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Leaving the Sea: Stories Hardcover – Deckle Edge, January 7, 2014
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Top Customer Reviews
Many of the sentences have a grammar to them that make them stories within the stories. "The Moors" has a hyper-anxious character Thomas, who navigating precariously at work, reminds me of some of the bumbling characters in Thomas Berger's best novels including Neighbors.
My second favorite story "What Have You Done?" features the ne'er-do-well and hyper-caustic Paul Berger who returning to visit his family after a mysterious absence finds his parents and sister have such low expectations of him that he cannot get them to believe what kind of life he has made for himself. The narrator's descriptions of the bratty children at the family reunion are priceless and speak to the thread of humor that extends through all the stories.
My very favorite story--and this story alone is worth the price of admission--is the lugubrious comic masterpiece "I Can Say Many Nice Things," which features creative writing teacher Fleming who is trying with pathetic futility to recharge his teaching career by offering a creative writing workshop on a cruise ship to students full of narcissistic ennui. Fleming sees his students "as if they were corpses who had been fed some rejuvenating pulp that would allow them to release a few more sentences before dying again."
The caustic writing is buoyed by wisdom and humor. What's remarkable is that most sarcastic humor writing features stories that are flat with characters who are stereotypes. Not so with this Ben Marcus collection. The characters are fully rounded and the stories resonate, so I am compelled Leaving the Sea five stars.
All four stories in Part 1 have male sad-sack protagonists, out of shape, no longer young, unhappily married or divorced. Not cheerful reading. But I liked the second, "I Can Say Many Nice Things," about an professor teaching a fiction-writing class on a cruise ship. Marcus' skewering of the students and the pedagogical balancing act required of the professor is so accurate that it made me laugh out loud; I should have treasured the moment, for it would not happen again. Part 2 contains a couple of stories in the form of interviews with sociologists doing work on childhood and hermit behavior respectively. The content is chilling, but the language is such a perfect parody of academic discourse in the social sciences that I have to quote it:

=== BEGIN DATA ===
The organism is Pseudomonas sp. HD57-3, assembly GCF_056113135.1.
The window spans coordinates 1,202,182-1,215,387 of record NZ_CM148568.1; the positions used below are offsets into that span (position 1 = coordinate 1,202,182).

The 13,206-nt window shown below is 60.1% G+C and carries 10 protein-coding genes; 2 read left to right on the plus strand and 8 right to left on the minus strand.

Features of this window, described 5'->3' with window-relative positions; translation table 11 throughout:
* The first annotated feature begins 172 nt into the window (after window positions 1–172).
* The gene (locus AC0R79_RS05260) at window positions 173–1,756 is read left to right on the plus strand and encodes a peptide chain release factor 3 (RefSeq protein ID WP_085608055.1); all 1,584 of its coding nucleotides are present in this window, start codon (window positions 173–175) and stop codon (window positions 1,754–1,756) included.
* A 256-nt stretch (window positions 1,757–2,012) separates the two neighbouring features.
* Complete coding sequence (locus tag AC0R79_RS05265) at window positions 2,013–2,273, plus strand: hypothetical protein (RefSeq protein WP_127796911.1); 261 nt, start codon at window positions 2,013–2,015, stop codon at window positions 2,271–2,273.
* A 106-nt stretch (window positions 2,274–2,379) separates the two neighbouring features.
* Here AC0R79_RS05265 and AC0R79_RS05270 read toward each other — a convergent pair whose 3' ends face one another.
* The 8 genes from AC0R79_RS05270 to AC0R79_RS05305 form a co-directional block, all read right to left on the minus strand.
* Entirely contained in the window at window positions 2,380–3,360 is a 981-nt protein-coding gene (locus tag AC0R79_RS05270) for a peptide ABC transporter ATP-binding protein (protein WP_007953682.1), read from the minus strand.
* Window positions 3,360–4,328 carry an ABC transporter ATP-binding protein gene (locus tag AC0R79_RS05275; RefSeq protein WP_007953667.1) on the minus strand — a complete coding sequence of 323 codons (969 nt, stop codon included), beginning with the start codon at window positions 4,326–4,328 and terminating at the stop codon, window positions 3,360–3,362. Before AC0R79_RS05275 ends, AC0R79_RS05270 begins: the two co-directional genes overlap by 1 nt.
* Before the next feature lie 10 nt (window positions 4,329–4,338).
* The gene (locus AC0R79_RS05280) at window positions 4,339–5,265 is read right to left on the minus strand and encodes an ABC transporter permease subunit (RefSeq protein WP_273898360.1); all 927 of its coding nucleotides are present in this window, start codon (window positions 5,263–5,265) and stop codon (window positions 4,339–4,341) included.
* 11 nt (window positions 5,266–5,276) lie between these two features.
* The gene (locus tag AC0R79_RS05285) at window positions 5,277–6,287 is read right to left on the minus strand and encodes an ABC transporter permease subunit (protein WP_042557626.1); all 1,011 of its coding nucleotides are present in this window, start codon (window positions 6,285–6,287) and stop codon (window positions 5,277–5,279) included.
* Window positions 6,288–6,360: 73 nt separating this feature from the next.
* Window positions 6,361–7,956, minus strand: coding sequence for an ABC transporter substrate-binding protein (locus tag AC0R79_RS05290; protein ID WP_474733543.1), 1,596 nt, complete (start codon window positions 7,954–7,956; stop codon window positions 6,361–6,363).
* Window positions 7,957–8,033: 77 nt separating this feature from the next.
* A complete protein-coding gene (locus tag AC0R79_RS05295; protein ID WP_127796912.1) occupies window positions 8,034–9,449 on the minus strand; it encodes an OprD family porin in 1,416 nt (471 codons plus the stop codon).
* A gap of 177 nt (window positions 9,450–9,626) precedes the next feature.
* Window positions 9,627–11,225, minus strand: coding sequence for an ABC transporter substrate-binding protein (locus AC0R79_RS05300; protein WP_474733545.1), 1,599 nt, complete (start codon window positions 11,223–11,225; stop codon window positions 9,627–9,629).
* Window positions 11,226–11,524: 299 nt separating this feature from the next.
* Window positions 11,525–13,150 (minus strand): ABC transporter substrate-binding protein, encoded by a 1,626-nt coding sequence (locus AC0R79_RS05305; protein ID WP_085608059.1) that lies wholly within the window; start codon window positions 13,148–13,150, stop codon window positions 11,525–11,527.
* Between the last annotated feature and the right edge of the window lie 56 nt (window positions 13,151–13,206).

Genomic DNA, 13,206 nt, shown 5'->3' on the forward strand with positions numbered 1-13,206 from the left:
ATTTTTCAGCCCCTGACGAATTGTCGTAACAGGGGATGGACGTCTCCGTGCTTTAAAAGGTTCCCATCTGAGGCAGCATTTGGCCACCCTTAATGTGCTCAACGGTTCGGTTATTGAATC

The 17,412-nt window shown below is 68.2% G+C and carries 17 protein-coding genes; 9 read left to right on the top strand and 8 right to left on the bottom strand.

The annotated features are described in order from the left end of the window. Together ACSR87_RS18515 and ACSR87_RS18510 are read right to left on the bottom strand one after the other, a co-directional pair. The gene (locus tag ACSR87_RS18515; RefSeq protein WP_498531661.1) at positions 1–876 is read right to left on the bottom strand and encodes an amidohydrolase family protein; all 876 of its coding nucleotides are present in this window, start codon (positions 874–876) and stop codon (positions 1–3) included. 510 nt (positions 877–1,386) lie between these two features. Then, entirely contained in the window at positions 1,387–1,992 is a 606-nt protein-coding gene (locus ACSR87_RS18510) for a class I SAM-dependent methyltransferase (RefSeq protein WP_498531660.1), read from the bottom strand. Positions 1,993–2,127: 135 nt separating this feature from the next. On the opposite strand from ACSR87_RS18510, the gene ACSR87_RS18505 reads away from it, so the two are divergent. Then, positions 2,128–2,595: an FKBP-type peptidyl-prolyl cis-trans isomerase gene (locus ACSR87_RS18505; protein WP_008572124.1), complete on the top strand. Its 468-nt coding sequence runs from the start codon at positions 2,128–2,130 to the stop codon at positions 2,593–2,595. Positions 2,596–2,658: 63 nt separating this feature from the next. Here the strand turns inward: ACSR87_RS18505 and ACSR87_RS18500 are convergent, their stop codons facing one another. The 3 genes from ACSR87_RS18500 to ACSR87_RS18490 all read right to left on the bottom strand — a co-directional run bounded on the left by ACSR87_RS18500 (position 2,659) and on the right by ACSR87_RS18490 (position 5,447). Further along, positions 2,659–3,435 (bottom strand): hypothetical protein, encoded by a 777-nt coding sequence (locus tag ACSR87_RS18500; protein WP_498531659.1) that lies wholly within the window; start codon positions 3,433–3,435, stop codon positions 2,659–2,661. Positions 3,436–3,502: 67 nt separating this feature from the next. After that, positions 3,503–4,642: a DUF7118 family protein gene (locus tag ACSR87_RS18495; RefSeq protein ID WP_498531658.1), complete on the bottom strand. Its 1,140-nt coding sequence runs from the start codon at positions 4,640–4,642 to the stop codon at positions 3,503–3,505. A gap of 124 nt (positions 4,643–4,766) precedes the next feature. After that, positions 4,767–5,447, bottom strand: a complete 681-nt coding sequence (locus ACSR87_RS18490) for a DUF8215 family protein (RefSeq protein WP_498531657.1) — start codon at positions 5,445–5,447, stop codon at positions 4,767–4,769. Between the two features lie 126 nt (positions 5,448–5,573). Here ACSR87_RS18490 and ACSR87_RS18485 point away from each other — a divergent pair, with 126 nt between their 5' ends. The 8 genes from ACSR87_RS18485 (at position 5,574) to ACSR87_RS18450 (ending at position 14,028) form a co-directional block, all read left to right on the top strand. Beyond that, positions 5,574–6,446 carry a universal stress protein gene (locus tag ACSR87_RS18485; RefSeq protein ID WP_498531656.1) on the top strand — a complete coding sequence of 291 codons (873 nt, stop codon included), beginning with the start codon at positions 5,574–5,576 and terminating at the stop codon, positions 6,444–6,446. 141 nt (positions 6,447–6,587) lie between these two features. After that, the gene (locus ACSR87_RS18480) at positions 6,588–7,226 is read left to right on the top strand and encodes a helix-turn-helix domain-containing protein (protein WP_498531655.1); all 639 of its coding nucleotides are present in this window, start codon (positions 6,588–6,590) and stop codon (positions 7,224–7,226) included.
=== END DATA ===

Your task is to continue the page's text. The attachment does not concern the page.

"The term 'adult' is problematic, I think, and it's too easy to say that my childwork is directly divisive to Matures, particularly Rigid or Bolted Matures.Read more ›
Paul is a thirty something at an agonizingly awkward family reunion, Professor Fleming (in a more humorous turn by Marcus) teaches Creative Writing on board a cruise in "I Can Say Many Nice Things"), a young man named Julian suffers from persistent hypochondriasis, and "My Views On the Darkness" gives perhaps the closest peer into the author's psyche that we really get.
What impressed me most about this collection was Julian's tale, which is one of the most realistic portrayals of what it means to be a hypochondriac that I've read in fiction, along with the protagonist in Kinglsey Amis' novel "The Green Man". A worthwhile new voice.
Most Recent Customer Reviews
After reading other of Ben Marcus's books, I was interested in this one. I am a painter so also noticed that the cover of this book must have been designed by the same person who... Read morePublished 1 month ago by elaine bagley
Reading this collection was a strange experience. The first half of the stories were very well written and quite engaging. Read morePublished 5 months ago by Jim Marquis
This book started great and ended so bad I was angry. For shame.Published 6 months ago by Jane Polyakov
I rarely rate books here, but I wanted to write a few words about this book of short stories. It was a frustrating read. Read morePublished 7 months ago by anapurna
Ben Marcus's first short story in this collection is a real gem. Most readers will really like the main character, who having been a loser for so long, simply cannot be recast by... Read morePublished 11 months ago by A. colbert
Great collection of stories. You go from laughing out loud at the humor to being stopped in your tracks by the brilliant and insightful writing. Read morePublished 12 months ago by Bookaholic
You will wonder, I suspect, why I have given this five stars when I didn't finish reading some of the stories. So let me start with that. Read morePublished 18 months ago by Eric Selby
Felt like the author was trying to be Kafka. The first couple of stories were very promising. Around the fifth one, the whole style became annoying. I could not finish the book.Published 20 months ago by James E. Mcvoy
Mixed feeling about this one. Some of the stories are interesting and thought provoking. Others it was difficult to to stay interested. I could have skipped this read.Published 24 months ago by MAJ